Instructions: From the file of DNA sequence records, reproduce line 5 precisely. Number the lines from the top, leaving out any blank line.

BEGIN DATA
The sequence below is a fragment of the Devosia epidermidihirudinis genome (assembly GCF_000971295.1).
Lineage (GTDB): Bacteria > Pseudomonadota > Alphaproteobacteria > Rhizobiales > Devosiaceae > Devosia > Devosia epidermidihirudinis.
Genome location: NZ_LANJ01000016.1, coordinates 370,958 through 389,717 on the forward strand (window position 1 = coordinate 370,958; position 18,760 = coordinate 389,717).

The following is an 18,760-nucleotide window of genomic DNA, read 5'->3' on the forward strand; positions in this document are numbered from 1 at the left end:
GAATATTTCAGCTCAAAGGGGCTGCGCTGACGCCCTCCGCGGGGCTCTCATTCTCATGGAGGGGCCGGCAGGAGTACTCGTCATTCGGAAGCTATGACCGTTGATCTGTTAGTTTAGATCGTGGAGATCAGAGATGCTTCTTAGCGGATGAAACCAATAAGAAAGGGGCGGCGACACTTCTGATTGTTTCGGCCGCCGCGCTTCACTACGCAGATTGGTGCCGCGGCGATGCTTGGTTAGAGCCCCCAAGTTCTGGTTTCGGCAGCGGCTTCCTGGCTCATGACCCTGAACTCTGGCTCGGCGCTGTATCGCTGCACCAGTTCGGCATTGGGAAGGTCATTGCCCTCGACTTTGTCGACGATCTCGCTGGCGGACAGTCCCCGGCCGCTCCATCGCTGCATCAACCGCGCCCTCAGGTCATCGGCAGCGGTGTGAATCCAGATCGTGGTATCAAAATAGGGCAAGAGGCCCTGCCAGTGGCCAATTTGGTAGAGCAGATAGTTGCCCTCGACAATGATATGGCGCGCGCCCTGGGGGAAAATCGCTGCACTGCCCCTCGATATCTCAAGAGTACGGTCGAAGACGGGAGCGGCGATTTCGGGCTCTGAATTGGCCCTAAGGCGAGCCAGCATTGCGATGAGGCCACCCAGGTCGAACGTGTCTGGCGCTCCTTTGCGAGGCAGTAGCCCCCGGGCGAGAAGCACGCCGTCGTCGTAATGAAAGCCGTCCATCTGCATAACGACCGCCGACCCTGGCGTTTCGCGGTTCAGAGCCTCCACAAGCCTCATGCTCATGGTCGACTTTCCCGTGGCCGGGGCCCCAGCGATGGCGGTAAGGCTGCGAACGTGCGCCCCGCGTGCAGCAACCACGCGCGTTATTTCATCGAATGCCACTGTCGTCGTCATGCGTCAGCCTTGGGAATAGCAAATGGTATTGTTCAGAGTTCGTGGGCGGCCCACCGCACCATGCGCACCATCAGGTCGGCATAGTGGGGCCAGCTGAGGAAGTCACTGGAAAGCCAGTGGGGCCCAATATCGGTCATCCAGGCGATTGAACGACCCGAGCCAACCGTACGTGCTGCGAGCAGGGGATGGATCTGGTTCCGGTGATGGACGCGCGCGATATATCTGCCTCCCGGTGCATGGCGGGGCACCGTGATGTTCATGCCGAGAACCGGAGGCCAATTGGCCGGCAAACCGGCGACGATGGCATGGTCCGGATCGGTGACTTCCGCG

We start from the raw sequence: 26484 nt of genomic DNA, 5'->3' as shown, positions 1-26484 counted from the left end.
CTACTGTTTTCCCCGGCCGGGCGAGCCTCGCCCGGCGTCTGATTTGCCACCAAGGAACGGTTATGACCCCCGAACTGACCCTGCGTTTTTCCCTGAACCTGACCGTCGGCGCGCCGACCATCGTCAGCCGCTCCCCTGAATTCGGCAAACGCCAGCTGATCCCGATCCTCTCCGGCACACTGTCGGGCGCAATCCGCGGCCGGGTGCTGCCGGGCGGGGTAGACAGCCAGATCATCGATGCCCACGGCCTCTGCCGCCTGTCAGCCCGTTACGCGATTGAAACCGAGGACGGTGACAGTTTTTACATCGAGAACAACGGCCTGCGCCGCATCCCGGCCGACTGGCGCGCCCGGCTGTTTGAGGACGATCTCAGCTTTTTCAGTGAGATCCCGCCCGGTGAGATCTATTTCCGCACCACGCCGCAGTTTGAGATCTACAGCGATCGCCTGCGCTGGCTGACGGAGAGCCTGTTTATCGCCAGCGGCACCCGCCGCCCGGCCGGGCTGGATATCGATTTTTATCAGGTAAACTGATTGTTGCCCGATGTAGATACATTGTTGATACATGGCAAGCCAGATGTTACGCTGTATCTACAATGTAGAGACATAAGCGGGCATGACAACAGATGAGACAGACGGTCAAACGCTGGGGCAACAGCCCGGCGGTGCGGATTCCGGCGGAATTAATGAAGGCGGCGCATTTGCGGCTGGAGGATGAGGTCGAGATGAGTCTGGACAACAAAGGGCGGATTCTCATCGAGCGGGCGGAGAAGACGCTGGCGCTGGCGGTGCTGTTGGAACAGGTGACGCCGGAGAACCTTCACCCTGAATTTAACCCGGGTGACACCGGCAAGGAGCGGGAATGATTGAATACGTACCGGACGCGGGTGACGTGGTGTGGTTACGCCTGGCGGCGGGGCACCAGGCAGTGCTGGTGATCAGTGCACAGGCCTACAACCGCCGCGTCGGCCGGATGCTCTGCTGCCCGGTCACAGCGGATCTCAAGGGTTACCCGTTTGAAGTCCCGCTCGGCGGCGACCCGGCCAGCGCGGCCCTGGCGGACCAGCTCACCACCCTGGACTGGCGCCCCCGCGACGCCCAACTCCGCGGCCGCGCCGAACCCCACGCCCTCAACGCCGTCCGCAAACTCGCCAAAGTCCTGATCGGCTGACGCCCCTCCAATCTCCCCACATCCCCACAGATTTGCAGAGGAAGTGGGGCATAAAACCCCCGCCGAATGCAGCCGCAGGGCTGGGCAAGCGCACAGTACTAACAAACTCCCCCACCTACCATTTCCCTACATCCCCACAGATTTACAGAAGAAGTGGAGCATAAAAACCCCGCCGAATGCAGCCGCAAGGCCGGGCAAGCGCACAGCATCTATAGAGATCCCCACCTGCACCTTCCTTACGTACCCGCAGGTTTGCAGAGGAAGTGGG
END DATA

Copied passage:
GAATATTTCAGCTCAAAGGGGCTGCGCTGACGCCCTCCGCGGGGCTCTCATTCTCATGGAGGGGCCGGCAGGAGTACTCGTCATTCGGAAGCTATGACCGTTGATCTGTTAGTTTAGATCGTGGAGATCAGAGATGCTTCTTAGCGGATGAAACCAATAAGAAAGGGGCGGCGACACTTCTGATTGTTTCGGCCGCCGCGCTTCACTACGCAGATTGGTGCCGCGGCGATGCTTGGTTAGAGCCCCCAAGTTCTGGTTTCGGCAGCGGCTTCCTGGCTCATGACCCTGAACTCTGGCTCGGCGCTGTATCGCTGCACCAGTTCGGCATTGGGAAGGTCATTGCCCTCGACTTTGTCGACGATCTCGCTGGCGGACAGTCCCCGGCCGCTCCATCGCTGCATCAACCGCGCCCTCAGGTCATCGGCAGCGGTGTGAATCCAGATCGTGGTATCAAAATAGGGCAAGAGGCCCTGCCAGTGGCCAATTTGGTAGAGCAGATAGTTGCCCTCGACAATGATATGGCGCGCGCCCTGGGGGAAAATCGCTGCACTGCCCCTCGATATCTCAAGAGTACGGTCGAAGACGGGAGCGGCGATTTCGGGCTCTGAATTGGCCCTAAGGCGAGCCAGCATTGCGATGAGGCCACCCAGGTCGAACGTGTCTGGCGCTCCTTTGCGAGGCAGTAGCCCCCGGGCGAGAAGCACGCCGTCGTCGTAATGAAAGCCGTCCATCTGCATAACGACCGCCGACCCTGGCGTTTCGCGGTTCAGAGCCTCCACAAGCCTCATGCTCATGGTCGACTTTCCCGTGGCCGGGGCCCCAGCGATGGCGGTAAGGCTGCGAACGTGCGCCCCGCGTGCAGCAACCACGCGCGTTATTTCATCGAATGCCACTGTCGTCGTCATGCGTCAGCCTTGGGAATAGCAAATGGTATTGTTCAGAGTTCGTGGGCGGCCCACCGCACCATGCGCACCATCAGGTCGGCATAGTGGGGCCAGCTGAGGAAGTCACTGGAAAGCCAGTGGGGCCCAATATCGGTCATCCAGGCGATTGAACGACCCGAGCCAACCGTACGTGCTGCGAGCAGGGGATGGATCTGGTTCCGGTGATGGACGCGCGCGATATATCTGCCTCCCGGTGCATGGCGGGGCACCGTGATGTTCATGCCGAGAACCGGAGGCCAATTGGCCGGCAAACCGGCGACGATGGCATGGTCCGGATCGGTGACTTCCGCG